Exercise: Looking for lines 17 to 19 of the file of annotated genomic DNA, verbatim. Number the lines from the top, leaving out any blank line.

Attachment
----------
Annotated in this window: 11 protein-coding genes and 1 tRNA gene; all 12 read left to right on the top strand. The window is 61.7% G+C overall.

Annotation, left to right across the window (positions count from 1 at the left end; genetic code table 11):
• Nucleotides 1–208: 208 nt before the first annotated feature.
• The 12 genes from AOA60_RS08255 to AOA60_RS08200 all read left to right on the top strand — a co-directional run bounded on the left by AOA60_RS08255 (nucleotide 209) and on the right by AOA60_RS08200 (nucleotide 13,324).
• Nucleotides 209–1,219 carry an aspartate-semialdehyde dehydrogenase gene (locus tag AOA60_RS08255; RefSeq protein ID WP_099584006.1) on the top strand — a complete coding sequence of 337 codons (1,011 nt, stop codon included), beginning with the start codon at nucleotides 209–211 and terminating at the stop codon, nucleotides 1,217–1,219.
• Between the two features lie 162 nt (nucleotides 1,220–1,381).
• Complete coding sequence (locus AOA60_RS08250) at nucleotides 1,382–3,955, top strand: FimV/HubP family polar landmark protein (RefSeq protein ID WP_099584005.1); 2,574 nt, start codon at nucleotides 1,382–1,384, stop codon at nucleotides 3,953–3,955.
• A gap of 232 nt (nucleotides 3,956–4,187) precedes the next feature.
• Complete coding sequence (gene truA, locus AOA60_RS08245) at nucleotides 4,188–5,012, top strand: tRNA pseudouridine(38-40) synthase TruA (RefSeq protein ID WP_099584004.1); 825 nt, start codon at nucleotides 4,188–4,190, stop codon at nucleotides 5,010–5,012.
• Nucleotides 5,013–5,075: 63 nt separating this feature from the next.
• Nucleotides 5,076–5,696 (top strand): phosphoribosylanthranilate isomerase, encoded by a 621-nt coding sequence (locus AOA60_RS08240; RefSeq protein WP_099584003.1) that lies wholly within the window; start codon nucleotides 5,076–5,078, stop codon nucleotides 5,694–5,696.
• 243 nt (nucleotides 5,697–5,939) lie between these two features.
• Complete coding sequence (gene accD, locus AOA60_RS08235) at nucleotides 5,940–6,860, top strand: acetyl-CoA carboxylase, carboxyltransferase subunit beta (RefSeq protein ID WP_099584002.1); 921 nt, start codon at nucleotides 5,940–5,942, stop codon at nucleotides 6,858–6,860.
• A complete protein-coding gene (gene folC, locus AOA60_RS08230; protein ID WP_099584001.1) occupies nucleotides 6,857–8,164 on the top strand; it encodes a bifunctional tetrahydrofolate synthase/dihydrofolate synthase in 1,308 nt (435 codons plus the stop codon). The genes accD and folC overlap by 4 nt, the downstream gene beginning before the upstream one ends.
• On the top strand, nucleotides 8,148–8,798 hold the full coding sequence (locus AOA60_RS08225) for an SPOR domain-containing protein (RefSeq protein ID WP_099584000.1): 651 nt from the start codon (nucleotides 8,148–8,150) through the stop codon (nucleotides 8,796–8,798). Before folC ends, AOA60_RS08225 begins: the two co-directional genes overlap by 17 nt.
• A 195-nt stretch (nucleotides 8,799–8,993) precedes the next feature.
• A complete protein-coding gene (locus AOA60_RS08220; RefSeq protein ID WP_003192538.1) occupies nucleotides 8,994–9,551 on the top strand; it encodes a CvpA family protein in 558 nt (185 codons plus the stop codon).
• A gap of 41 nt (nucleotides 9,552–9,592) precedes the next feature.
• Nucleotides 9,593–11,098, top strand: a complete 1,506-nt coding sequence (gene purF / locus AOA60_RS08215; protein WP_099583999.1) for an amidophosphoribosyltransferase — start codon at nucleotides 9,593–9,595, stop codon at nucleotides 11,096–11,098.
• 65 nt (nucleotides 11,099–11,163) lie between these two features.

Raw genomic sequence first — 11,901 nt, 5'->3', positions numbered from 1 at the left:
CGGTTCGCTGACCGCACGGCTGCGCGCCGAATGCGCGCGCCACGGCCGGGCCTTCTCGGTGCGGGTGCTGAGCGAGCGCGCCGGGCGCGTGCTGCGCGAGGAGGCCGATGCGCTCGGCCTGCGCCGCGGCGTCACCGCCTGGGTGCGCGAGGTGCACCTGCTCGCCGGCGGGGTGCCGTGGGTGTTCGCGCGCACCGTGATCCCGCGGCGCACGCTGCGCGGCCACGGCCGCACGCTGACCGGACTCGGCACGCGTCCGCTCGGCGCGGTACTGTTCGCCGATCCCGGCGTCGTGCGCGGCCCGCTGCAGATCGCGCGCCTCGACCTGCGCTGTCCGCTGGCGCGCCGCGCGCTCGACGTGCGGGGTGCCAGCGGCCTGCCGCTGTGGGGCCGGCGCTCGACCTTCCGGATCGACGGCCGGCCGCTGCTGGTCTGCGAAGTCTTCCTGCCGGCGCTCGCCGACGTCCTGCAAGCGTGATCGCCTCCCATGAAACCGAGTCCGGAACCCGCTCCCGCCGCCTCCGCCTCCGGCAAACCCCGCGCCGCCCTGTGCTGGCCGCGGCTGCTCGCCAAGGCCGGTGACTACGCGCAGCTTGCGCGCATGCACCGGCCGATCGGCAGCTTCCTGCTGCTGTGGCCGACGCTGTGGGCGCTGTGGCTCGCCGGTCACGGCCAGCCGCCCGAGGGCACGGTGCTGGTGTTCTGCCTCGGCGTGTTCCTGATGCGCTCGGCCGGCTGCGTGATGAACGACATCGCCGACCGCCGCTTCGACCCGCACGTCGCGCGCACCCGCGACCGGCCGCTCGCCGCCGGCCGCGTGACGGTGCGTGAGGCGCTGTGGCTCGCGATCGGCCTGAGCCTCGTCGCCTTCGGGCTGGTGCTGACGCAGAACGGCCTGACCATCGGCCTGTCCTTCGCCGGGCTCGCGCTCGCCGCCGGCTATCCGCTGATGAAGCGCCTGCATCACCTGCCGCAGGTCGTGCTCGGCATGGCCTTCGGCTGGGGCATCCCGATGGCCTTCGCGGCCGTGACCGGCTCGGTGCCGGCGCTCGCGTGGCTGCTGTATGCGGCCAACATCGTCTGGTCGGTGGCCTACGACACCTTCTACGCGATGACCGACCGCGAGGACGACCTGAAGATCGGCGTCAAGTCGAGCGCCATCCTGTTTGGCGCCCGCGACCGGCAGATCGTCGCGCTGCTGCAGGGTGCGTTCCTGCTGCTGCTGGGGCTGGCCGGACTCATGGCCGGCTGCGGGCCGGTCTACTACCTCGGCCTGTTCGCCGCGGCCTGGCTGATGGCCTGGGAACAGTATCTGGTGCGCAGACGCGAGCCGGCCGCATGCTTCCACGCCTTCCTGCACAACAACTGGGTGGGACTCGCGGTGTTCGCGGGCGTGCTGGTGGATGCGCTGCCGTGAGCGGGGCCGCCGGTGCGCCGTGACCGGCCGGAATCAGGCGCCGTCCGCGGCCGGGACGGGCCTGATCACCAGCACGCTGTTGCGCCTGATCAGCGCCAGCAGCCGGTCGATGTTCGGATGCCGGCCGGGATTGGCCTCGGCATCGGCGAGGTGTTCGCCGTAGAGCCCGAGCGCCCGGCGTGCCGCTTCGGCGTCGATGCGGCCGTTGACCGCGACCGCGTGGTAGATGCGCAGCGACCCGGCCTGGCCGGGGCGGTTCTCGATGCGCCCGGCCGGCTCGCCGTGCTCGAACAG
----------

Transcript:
• A complete protein-coding gene (locus AOA60_RS08220; RefSeq protein ID WP_003192538.1) occupies nucleotides 8,994–9,551 on the top strand; it encodes a CvpA family protein in 558 nt (185 codons plus the stop codon).
• A gap of 41 nt (nucleotides 9,552–9,592) precedes the next feature.
• Nucleotides 9,593–11,098, top strand: a complete 1,506-nt coding sequence (gene purF / locus AOA60_RS08215; protein WP_099583999.1) for an amidophosphoribosyltransferase — start codon at nucleotides 9,593–9,595, stop codon at nucleotides 11,096–11,098.